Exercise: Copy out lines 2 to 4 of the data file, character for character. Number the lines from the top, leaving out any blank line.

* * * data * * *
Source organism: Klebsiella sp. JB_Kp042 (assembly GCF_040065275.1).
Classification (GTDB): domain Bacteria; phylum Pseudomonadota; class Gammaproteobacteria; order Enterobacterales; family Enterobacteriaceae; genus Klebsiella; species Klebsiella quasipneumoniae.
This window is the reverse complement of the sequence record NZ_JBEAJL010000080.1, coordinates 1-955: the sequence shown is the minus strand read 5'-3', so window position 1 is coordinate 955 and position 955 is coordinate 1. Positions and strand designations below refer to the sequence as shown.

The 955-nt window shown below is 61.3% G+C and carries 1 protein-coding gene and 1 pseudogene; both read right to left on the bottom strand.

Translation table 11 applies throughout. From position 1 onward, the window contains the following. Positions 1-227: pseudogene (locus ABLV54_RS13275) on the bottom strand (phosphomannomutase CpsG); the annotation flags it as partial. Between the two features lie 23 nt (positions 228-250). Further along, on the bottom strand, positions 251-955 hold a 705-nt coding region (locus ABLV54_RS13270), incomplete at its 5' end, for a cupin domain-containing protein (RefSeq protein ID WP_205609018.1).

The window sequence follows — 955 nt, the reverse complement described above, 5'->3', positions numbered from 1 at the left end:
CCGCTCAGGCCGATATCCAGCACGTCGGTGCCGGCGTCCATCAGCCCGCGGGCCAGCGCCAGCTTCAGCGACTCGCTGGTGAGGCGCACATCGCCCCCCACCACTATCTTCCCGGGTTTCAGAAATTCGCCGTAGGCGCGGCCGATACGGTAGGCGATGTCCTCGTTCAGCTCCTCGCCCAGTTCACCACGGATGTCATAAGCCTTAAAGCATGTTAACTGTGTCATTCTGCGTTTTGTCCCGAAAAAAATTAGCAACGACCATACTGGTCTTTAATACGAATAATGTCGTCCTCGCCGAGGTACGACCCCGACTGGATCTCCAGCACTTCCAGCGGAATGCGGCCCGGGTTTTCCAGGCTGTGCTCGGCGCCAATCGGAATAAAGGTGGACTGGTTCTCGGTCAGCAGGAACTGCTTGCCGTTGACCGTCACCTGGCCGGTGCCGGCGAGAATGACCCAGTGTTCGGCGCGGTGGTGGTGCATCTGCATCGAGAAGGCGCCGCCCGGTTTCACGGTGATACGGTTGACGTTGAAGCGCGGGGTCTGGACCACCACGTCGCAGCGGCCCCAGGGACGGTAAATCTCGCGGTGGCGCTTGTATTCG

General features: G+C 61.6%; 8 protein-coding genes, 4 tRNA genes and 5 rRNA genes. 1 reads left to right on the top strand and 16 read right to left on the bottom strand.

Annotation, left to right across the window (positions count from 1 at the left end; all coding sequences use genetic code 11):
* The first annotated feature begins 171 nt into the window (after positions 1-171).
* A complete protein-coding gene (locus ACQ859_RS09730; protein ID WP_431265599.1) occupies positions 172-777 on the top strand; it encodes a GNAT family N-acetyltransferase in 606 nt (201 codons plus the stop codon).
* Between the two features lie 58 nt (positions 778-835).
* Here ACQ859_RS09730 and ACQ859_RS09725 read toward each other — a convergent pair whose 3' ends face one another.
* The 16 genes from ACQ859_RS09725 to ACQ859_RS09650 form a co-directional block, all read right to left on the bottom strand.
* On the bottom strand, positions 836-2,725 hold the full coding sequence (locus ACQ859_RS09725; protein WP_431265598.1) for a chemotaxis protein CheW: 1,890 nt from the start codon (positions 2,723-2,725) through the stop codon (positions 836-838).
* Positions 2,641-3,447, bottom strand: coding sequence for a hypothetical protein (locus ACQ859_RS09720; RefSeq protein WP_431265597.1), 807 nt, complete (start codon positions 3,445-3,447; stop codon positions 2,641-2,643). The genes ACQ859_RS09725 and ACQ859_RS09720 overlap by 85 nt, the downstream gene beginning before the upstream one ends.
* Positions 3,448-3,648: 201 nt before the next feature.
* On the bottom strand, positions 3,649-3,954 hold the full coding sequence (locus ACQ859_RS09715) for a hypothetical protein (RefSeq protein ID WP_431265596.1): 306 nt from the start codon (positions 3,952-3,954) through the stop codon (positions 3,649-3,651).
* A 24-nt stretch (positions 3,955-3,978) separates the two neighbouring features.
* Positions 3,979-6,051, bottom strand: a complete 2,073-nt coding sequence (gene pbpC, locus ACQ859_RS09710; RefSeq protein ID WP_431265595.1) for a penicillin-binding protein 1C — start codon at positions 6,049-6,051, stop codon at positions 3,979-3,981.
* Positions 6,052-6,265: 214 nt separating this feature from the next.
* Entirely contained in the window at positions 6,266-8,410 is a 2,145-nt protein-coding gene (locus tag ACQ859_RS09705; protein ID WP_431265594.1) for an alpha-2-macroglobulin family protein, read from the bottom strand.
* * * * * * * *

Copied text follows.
Classification (GTDB): domain Bacteria; phylum Pseudomonadota; class Gammaproteobacteria; order Enterobacterales; family Enterobacteriaceae; genus Klebsiella; species Klebsiella quasipneumoniae.
This window is the reverse complement of the sequence record NZ_JBEAJL010000080.1, coordinates 1-955: the sequence shown is the minus strand read 5'-3', so window position 1 is coordinate 955 and position 955 is coordinate 1. Positions and strand designations below refer to the sequence as shown.

The 955-nt window shown below is 61.3% G+C and carries 1 protein-coding gene and 1 pseudogene; both read right to left on the bottom strand.